The policymaking simulation on Iran’s nuclear program is live on Voice Of the People’s website. Users can get the facts, evaluate the arguments and send their recommendations to their representatives in Congress. The online tool allows anyone a chance to weigh in on what the United States should do regarding Iran’s future use of nuclear technology.

For the study, which was released on July 15, a representative sample of Americans went through the process that puts the respondent in the shoes of a policymaker. Working online, they were briefed on the current issues of Iran’s nuclear enrichment program, and presented options for negotiations or furthering sanctions. They were allowed to make their own detailed proposal on the course the United States should pursue.

“The policymaking simulations are the foundation of our Citizen Cabinet initiative – a bold, new platform for informed citizen engagement,” said VOP Executive Director Richard Parsons. “They are an extremely effective tool for determining exactly what people want their government to do on even the most complex issues, once they have the basic facts.”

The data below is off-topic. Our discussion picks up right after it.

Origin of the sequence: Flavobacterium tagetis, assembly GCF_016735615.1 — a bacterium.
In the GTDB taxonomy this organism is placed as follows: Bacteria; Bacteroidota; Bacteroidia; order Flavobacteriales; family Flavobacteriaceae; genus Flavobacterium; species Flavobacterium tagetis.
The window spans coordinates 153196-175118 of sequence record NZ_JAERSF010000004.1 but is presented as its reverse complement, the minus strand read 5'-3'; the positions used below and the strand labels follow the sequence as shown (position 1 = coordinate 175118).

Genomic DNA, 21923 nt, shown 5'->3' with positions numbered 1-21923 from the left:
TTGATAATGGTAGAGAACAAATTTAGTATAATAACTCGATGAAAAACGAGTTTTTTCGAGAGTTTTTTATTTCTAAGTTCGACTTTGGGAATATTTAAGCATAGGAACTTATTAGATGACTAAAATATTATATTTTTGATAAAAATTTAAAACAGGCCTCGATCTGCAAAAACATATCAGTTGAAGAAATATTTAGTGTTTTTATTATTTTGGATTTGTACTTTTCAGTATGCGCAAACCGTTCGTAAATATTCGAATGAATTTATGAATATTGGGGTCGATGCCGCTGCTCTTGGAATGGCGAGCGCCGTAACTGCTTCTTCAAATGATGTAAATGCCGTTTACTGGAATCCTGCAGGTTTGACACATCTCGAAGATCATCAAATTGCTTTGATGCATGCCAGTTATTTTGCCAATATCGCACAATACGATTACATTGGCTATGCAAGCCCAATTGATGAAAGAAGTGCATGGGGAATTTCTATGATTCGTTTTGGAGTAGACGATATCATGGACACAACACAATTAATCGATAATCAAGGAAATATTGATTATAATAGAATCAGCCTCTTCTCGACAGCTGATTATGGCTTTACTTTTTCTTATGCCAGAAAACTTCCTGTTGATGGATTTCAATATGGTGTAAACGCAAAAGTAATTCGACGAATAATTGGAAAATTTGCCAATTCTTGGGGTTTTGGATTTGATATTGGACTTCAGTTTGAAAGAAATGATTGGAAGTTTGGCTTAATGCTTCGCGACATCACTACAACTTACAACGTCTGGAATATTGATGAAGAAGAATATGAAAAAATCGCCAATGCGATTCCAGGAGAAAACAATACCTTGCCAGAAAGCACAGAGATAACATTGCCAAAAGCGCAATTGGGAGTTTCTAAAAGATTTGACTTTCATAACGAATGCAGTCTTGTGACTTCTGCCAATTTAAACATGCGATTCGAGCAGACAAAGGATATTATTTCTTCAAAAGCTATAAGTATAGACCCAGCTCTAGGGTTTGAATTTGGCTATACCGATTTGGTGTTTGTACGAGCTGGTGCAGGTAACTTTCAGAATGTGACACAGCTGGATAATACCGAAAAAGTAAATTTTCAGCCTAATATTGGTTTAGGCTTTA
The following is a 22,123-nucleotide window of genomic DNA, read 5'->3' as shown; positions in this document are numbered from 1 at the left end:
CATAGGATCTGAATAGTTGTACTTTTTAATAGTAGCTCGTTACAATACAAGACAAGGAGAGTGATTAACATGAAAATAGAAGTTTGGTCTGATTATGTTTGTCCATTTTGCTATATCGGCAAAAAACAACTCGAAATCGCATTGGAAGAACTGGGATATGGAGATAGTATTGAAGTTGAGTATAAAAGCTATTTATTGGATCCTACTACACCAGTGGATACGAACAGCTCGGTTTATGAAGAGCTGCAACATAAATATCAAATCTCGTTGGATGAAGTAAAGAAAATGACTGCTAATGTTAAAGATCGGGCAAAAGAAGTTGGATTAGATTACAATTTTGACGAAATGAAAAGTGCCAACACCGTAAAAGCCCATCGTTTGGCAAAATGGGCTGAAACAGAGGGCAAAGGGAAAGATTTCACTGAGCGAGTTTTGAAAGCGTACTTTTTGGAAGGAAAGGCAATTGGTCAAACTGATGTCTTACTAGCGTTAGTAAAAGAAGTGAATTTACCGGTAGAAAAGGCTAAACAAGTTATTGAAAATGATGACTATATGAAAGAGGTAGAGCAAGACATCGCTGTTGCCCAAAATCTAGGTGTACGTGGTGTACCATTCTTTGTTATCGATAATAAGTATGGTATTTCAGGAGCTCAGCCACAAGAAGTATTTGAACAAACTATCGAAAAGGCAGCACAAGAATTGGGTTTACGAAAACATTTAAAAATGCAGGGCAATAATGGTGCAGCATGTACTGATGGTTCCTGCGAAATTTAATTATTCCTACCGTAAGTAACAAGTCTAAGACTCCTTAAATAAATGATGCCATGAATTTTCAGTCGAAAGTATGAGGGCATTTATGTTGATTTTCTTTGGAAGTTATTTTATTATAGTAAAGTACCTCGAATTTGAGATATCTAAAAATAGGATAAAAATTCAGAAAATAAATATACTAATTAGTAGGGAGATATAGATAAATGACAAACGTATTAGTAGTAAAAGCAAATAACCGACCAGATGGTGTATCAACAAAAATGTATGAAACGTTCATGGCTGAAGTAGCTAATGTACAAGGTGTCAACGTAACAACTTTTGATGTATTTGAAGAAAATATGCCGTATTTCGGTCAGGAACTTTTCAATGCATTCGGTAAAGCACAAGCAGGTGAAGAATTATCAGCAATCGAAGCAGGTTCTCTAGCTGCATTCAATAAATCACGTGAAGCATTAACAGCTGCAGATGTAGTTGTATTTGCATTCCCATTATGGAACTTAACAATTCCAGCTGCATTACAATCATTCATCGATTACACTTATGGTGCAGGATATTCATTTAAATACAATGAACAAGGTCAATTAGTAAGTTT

To try the simulation, click here.


Voice Of the People Executive Director Richard Parsons gave a guest lecture on the Citizen Cabinet initiative to students attending George Washington University’s Semester in Washington Politics program. The students were from high schools all over the country, visiting Washington to learn about government and politics as part of a two-week summer program under the guidance of VOP Advisory Board Member Greg Lebel, who directs the University’s Semester in Washington Politics program.

“The students were incredibly well informed and asked some great questions about how the Citizen Cabinet initiative can improve the way our political system works,” Parsons said. “Giving the people a greater voice is something Americans of all ages can support.”


In this short video, Steven Kull talks about the Policymaking Simulation used in the recent study on negotiations over Iran’s nuclear enrichment program. He describes how information is gathered in a balanced, bipartisan manner and how the simulation allows participants to let their elected officials know exactly what they want them to do.

To watch the video, click here.




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